Full disclosure, I have never seen Field of Dreams, but I know the signature line “build it and they will come”. I’ve been thinking about this sentiment often with the recent year end and the traditional influx of new resolutions. Is it enough for someone to express their desire to be better and then the change will inevitably come? I think that is the path that a lot of people take when it comes to setting goals for themselves. But, perhaps it’s better to focus on the ‘how’ of the vision rather than solely the end result.
According to a Tangerine survey, almost 70% of Canadians make resolutions. Yet, 78% of these individuals fail to achieve their goal. I’m not advocating that we all give up and accept our lot in life. Quite the opposite. I am saying there is a better way in which you can structure your goals more efficiently so that you can find success rather than hair-pulling frustration. You can build the field and do the marketing.
The system is SMART, developed by George Doran, Arthur Miller, and James Cunningham in 1981. It was designed to help create a goal with achievable steps. Because how do you eat an elephant? One bite at a time.
S – Specific Goals
It’s important to set specific goals in order to have success. People often have the best of intentions with their goals for the new year but can set themselves up for failure by only outlining a vague objective such as ‘lose weight’ or ‘manage money better’. By having clear cut objectives, the ability to conceptualize the end goal and the steps to achieve it become much easier to manage. One way to develop clearer goals is to ensure that they answer the five Ws (who, what, when, where, and why). So, for example, instead of ‘manage money better’, you could create a goal to ‘set up a system to pay off 10% of your personal debt’.
M – Measurable
While having a clear goal is a great start to the new year, it is a wise idea to attach measurable outcomes and steps to those goals. This will allow you to mark the milestones and track your progression along them through the year. To do this, include an addendum to your resolution by including the thinking of ‘how much’ and/or ‘by when.’ To add to the above example, you would adjust it to become ‘set up a system to pay off 10% of your personal debt by April 30th’.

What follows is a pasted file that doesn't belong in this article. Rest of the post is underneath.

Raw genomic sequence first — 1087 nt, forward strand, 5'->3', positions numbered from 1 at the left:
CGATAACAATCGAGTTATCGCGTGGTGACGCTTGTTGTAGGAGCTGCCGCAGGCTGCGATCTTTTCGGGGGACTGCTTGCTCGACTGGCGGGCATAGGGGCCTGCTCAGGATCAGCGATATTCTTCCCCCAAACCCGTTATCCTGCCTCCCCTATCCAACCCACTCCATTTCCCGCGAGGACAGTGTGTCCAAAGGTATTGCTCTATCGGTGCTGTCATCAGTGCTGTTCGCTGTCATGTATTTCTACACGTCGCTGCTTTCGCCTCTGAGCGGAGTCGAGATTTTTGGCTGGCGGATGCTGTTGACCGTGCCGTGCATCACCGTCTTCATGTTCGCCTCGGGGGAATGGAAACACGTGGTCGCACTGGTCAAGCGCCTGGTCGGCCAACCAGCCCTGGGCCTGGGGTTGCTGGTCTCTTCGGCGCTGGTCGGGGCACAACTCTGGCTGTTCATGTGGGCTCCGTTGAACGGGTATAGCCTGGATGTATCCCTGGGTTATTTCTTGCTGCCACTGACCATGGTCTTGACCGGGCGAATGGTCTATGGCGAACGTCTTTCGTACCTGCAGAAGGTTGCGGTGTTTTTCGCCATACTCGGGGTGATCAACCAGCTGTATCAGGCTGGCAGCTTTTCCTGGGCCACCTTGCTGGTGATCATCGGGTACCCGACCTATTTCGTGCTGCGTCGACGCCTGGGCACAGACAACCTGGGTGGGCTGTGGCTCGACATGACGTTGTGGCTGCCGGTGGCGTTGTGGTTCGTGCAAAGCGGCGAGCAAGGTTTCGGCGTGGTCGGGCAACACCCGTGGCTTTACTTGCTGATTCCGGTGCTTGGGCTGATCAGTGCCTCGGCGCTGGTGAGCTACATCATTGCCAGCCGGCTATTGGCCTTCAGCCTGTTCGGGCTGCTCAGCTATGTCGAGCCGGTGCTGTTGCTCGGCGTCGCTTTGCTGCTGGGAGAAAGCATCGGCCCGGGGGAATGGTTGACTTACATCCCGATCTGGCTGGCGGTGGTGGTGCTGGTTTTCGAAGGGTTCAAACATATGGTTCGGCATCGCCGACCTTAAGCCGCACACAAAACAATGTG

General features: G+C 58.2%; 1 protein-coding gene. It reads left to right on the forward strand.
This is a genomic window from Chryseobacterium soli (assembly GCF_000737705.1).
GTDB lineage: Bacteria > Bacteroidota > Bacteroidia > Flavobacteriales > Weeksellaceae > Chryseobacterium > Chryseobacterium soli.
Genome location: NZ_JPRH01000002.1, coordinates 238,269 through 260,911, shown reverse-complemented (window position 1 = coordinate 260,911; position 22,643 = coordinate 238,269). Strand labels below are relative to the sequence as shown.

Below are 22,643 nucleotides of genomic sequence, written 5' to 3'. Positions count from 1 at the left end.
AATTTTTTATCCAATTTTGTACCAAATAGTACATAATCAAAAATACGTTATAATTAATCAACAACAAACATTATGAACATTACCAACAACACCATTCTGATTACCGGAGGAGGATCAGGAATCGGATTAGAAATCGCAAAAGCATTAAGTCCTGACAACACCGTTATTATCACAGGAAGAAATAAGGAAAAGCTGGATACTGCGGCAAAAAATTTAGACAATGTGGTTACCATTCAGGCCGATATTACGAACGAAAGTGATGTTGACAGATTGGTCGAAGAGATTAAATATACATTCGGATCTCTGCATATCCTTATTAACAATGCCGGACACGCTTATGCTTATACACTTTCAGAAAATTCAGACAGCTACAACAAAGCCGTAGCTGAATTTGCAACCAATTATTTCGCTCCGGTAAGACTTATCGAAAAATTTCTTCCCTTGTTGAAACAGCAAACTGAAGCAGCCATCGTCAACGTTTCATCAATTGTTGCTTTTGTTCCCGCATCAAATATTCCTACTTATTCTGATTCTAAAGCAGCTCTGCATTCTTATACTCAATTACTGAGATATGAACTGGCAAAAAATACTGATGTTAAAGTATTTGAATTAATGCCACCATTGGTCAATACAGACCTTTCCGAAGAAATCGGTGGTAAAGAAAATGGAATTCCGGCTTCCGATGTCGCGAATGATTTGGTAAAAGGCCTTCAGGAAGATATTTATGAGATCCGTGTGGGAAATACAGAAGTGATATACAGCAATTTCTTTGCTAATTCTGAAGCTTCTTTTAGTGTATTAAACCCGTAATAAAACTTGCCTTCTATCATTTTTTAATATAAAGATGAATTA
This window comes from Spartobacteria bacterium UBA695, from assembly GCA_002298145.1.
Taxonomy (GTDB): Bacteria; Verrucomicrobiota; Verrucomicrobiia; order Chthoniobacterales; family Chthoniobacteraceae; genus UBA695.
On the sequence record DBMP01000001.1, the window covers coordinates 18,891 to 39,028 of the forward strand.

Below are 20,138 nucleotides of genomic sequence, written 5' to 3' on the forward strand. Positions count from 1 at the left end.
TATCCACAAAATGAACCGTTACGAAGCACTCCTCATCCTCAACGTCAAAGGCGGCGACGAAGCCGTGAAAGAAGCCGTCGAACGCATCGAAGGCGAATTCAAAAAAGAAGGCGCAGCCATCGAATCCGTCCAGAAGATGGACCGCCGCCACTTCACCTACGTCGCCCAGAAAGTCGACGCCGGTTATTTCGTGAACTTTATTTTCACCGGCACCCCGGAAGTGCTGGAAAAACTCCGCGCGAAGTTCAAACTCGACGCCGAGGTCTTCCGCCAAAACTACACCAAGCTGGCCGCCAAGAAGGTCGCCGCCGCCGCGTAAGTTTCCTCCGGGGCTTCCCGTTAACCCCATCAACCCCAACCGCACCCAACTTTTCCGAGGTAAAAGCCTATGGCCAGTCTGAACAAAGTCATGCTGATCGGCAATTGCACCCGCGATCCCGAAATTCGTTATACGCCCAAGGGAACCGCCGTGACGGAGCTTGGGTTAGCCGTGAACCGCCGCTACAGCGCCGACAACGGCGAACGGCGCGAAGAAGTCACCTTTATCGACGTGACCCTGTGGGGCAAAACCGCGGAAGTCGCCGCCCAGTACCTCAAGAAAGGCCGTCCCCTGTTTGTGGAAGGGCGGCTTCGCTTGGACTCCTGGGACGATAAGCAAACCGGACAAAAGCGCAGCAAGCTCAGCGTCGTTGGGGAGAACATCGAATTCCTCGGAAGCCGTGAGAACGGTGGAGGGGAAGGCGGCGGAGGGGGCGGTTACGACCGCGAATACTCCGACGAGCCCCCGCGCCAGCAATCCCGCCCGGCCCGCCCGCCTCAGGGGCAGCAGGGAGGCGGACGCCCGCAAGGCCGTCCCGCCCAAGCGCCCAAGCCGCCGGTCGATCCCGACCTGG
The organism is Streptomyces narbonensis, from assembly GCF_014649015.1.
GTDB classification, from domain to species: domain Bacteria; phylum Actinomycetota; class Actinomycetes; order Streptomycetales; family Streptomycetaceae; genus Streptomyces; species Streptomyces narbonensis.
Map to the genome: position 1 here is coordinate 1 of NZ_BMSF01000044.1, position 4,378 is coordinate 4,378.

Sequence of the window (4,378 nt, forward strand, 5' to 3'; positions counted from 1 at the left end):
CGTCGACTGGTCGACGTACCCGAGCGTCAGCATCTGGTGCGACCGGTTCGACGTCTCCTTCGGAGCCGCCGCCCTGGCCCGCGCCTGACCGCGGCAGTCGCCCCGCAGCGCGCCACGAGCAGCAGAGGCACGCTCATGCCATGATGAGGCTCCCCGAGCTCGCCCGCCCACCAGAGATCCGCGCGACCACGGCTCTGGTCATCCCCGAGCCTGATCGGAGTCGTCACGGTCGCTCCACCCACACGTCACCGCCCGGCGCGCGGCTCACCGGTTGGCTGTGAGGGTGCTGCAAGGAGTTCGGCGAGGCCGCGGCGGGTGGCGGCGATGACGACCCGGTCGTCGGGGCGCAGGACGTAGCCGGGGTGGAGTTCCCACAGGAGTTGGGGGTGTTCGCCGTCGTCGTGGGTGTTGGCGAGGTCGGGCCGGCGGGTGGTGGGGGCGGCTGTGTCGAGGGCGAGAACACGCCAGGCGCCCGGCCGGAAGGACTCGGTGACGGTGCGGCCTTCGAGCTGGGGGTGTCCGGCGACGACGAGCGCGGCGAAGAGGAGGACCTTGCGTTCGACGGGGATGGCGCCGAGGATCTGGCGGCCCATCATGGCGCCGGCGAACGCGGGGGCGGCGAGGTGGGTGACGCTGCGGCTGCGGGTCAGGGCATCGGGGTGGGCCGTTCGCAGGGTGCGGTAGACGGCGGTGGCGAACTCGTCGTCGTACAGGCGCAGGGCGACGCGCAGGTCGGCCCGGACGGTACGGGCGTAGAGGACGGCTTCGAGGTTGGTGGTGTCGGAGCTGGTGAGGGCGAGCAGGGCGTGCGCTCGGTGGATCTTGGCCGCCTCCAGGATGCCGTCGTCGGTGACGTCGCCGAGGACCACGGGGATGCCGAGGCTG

A – Achievable
There is a common idiom that people utilize when talking about goals – shoot for the moon and you’ll land among the stars. While that’s a great sentiment, it can often lead to an overwhelming feeling when considering the multitude of what you want to achieve. It is great to aspire bigger than where you are currently, but you want to ensure the goals are attainable. You are more likely to find success if you set achievable goals. Remember that these goals are not the end of a journey or the only opportunity you will have to make goals – you can always modify and expand these goals later if you find you’re accelerating in your journey at a quicker rate than anticipated.
R – Relevant/Realistic
Further to being achievable, goals should be relevant to your current reality. It should not only be something of which you are physically and mentally capable, but also in regard to your personal financial situation and schedule.
T – Time-based
Set a time limit. Create a finish line. You want to create a comprehensive goal with that, comes a deadline to which you can hold yourself accountable. It helps to bring your goal into a more tangible reality. To give you a new example, rather than saying ‘spend more time with the family,’ you could adjust it to ‘spend Friday evenings with the kids in which we will turn off phones, play games, and order in’.
2020 was a trying year for many, and therefore it’s no surprise that people want 2021 to be better. They want to set themselves up to have a better year than what’s passed, and using these steps to create achievable goals will help make that a reality. Best of luck. You can do it!